It’s not enough to read aloud. It`s important to understand upper-level books. Classroom strategies help students to gain knowledge. Science teachers often hold the responsibility for much of teaching reading in high school. Are they prepared? Not alone.
What’s the problem?
Reading is extremely valuable. Real scientists use that skill every day. Current curricula represent what real scientists do. Over 50% of their day is spent on research, reading, writing and interpretation.
Science seeks to explain the world. The challenge for many special ed students comes from reading and understanding. The trick is to help “our kids” with ADHD and Autism to create skills they should have learned in elementary grades.
- Trouble understanding the spoken word.
- Problem memorizing words, numbers, and word sequences.
- Read books about reading troubles.
- Guessing or skipping words.
- Mis-sequencing of sounds or syllables.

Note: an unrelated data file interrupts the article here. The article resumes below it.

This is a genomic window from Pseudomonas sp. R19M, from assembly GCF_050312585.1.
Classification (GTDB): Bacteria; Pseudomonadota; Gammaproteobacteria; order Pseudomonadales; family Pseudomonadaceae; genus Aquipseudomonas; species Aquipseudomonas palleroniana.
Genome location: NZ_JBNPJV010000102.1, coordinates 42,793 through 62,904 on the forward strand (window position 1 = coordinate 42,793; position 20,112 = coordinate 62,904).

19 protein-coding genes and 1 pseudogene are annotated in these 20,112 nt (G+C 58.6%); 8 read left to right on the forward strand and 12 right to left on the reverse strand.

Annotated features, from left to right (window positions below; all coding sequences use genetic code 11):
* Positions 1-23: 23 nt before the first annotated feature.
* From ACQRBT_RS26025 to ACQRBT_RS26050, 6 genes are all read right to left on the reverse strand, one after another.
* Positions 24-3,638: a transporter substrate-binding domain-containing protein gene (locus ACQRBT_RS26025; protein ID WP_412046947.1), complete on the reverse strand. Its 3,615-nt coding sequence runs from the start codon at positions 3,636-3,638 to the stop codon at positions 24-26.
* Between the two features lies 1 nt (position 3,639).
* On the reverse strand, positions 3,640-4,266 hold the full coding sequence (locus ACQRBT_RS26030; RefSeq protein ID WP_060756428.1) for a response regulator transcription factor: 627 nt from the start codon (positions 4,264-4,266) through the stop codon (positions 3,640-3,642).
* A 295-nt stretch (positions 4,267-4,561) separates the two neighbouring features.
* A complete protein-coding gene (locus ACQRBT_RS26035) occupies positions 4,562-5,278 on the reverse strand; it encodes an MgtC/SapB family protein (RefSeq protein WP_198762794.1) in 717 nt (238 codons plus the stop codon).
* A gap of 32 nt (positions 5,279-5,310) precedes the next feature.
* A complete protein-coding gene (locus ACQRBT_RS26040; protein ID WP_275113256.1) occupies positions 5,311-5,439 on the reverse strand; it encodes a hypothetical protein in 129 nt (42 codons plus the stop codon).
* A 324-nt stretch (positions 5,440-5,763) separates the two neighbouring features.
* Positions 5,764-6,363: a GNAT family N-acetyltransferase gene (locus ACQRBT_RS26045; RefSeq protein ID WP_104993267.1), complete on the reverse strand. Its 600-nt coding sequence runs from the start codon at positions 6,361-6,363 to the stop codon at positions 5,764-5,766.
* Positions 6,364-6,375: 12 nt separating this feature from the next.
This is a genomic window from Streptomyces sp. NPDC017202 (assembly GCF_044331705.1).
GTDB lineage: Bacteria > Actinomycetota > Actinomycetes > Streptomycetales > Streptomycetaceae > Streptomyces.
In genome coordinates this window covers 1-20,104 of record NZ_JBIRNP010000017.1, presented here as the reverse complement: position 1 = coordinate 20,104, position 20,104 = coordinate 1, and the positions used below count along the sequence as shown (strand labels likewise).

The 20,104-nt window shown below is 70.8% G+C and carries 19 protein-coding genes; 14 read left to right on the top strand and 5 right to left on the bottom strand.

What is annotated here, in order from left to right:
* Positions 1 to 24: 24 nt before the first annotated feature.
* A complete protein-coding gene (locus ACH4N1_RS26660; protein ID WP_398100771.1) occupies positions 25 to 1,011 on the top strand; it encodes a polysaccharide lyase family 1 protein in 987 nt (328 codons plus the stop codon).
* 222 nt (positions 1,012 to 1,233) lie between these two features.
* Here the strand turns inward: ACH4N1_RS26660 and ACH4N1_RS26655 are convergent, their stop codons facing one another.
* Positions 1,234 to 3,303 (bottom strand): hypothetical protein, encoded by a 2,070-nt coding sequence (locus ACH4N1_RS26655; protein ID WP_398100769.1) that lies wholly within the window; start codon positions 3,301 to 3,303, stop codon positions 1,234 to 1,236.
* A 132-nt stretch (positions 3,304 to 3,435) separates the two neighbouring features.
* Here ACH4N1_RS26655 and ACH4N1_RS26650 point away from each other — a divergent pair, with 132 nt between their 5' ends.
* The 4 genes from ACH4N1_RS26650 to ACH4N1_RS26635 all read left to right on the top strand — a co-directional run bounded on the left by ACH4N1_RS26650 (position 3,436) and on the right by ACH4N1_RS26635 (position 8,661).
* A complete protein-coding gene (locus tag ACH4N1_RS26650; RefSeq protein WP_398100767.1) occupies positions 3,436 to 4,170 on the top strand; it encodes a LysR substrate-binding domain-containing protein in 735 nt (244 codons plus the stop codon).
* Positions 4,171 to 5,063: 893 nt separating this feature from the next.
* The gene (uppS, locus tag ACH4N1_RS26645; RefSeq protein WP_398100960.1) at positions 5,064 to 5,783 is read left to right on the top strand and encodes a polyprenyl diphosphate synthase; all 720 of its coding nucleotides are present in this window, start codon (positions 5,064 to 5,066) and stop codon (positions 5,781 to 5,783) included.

Cause and Effect
The relationship of cause and effect is cyclical. Science and teaching go together. It aIlows students to engage in activities like labs. These interchanges culminate in the scientific process.
Cause and effect lets students work on harder activities. To succeed, reading comprehension helps to build new knowledge and skills.
Causes (The why)
- As a consequence
- Now that
- As a result
Call the Parents for Support
After taking classes for more than a decade, my students usually give up. Parents should consider opening their wallets and seek evidence-based reading processes. They’re a few. Luckily I worked for one of the originators, Lindamood-Bell Learning Processes.
Evidence based on stringent techniques for the academic process. Lindamood-Bell has rigorously tested on controlled setting, proven, and translated into practical models. The importance is peer review.
“Make life easier.”
- Reading groups
- Academic coaching
- Content learning/knowledge
- Tutoring/reading expertise
- “Fun” positive relationship
Parents taking control of reading? You better. You don’t have to do everything, just actively coordinate records. There’s always hope.